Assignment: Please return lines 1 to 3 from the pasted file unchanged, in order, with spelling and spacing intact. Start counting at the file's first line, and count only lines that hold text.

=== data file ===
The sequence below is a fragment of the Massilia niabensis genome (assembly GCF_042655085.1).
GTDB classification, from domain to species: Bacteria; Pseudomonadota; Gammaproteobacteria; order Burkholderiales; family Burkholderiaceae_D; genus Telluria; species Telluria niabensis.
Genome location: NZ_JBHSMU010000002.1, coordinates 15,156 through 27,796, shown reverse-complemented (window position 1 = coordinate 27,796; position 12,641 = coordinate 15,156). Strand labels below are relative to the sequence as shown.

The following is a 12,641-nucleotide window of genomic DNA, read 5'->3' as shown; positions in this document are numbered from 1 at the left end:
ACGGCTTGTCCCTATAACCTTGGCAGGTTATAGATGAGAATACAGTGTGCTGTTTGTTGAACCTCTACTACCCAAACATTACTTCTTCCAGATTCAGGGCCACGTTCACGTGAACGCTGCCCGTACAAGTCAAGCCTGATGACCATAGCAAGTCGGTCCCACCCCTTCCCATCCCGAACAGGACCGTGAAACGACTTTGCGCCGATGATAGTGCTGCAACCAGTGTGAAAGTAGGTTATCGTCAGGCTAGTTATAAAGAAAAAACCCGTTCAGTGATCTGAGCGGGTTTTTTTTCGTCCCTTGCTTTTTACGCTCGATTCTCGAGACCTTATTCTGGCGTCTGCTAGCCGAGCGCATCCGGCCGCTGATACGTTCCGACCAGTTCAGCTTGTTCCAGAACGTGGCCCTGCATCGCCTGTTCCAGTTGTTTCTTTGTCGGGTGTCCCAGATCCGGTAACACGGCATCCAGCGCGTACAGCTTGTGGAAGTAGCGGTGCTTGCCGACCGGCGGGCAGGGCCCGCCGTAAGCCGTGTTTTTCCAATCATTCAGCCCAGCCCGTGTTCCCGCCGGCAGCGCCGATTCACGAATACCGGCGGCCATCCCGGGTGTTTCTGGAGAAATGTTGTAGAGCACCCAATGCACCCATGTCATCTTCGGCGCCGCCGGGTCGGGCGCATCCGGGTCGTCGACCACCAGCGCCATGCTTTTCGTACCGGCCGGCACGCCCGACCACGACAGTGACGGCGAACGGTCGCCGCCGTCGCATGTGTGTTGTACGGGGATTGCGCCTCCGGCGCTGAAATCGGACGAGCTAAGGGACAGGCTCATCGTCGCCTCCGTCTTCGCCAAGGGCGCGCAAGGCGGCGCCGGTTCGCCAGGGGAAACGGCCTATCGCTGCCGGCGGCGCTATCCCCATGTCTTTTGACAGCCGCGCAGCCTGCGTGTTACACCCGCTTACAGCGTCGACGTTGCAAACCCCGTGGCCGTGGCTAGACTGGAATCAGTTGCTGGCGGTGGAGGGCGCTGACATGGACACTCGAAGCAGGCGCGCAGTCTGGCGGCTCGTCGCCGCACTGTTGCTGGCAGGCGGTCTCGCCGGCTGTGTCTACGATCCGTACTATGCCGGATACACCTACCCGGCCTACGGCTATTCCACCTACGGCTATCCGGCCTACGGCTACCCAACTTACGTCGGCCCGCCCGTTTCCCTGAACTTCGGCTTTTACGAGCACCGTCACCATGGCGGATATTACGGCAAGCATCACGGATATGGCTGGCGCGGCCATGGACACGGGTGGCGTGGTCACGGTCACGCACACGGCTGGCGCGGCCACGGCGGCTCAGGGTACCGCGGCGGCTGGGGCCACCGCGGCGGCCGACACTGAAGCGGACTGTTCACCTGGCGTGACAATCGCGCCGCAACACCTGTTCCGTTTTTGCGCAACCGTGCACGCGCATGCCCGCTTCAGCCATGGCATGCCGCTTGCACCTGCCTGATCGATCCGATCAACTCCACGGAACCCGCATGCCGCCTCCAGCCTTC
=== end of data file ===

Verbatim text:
The sequence below is a fragment of the Massilia niabensis genome (assembly GCF_042655085.1).
GTDB classification, from domain to species: Bacteria; Pseudomonadota; Gammaproteobacteria; order Burkholderiales; family Burkholderiaceae_D; genus Telluria; species Telluria niabensis.
Genome location: NZ_JBHSMU010000002.1, coordinates 15,156 through 27,796, shown reverse-complemented (window position 1 = coordinate 27,796; position 12,641 = coordinate 15,156). Strand labels below are relative to the sequence as shown.